Si writes, My friend and I want to record some podcasts to make available for people to download for nothing. The only problem is, I live in Devon, and he lives on the Isle of Man. If you don’t know the geography – that’s quite a way away! We both have half decent PC’s etc, so I just wanted your advice on how we might record a podcast live with each other as if in the same room?
There’s currently no perfect solution for recording a conversation remotely. If you have the budget, installing a digital phone line on both ends will make the conversation sound amazing. Since it doesn’t sound like your podcast endeavor is currently backed by a wealthy sponsor, you probably need to consider one of two more affordable options. You either need to have the conversation in real time over a traditional phone line or voice over IP solution, recording each part of the conversation separately (called a double-ender for reasons I’ll explain below) and then piece the resulting audio files together or you compromise audio quality somewhat and go for the simplicity of using a VoIP solution for both talking and recording.
Recording both ends of the call independently is going to provide the best sounding result, assuming both your and your friend are technically astute enough to configure audio recording gear. This is called a double-ender, because recording takes place at both ends of the conversation rather than as one central recording. In this kind of arrangement, you setup a microphone at each end, with headphones to hear the other side of the call if you’re using a software phone or just use the handset on your telephone to hear your friend’s side of the conversation. Since timing the start of the recording is less than scientific, it’s a good idea to agree on a keyword or phrase to designate the beginning of the discussion for later editing. Each of you hits record on your end. When the conversation is complete, save the files from each side of the call and send the missing side of the conversation to the person doing the editing. It’s fairly easy to match up the conversation in software as long as neither person did too much interrupting throughout the call.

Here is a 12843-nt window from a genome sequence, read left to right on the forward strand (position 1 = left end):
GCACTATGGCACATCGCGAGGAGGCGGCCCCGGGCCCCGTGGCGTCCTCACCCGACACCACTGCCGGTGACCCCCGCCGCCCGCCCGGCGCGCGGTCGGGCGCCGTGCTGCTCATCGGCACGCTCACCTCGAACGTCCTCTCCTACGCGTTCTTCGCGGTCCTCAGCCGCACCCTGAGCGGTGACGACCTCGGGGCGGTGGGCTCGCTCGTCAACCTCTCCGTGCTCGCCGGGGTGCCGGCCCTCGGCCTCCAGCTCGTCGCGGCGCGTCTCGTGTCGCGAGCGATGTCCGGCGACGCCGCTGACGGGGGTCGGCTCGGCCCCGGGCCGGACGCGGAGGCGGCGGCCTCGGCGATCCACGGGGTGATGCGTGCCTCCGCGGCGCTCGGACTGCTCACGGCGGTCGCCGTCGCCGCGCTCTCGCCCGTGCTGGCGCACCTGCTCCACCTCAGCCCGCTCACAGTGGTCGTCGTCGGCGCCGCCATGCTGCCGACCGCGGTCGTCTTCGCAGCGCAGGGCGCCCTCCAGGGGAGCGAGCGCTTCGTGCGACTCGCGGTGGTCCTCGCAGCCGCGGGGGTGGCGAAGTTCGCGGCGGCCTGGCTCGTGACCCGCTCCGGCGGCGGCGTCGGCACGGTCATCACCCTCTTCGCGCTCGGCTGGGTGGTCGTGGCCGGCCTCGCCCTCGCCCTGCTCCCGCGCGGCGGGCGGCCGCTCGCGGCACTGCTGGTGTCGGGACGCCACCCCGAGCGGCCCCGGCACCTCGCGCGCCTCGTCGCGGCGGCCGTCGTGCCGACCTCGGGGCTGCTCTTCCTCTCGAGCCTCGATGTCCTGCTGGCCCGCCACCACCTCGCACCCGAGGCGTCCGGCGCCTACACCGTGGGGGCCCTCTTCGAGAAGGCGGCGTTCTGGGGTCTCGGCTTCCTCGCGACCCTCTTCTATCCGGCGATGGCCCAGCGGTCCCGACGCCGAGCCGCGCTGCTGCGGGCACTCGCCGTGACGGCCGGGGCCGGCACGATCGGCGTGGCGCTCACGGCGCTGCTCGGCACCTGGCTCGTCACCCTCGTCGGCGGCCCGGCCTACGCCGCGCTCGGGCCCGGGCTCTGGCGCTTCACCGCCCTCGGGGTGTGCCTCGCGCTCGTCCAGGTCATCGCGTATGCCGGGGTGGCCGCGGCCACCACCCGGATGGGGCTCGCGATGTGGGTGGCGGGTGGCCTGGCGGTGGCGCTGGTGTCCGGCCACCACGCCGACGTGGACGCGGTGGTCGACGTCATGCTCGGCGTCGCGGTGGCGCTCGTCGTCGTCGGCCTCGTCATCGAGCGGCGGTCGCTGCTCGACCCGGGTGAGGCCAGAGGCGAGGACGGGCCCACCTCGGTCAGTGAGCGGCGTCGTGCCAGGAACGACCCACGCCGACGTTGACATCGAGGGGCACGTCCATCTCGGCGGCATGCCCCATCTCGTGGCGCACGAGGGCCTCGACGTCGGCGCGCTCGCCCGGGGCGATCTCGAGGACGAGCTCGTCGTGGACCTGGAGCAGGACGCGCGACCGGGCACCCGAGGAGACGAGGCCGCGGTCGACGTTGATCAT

A second and generally easier way to record a conversation over long distances is to use a software VoIP solution. Skype gets all the attention in this space because it was the first app to come along and make it easy, but there are solutions that make it even easier.
Call Recording by NoNotes is one of the easiest to use solutions. You install it on your iOS device, tap the Record a Call button and choose a person to call. You can also start recording an active call after the call already started. The software records a call for either $8/month for unlimited time or you can record one free 20 minute call each month. When the recording is ready for you to download, you get an email. For an additional fee, you can have your call transcribed.
Another option for both iOS and Android is TapeACall. Like Call Recording by NoNotes, the recording features aren’t free, but it can handle both incoming and outgoing calls. You basically configure a conference call between the party you want to talk to, the TapeACall server and your phone. You get an audio file that you can use for your podcast when you are done. The risk with any service like this is that the audio quality is dependent on the quality of the connection between you and the other person you are talking to. If audio quality is important and you are working with someone willing to do the extra work, the double-ender is definitely the way to go.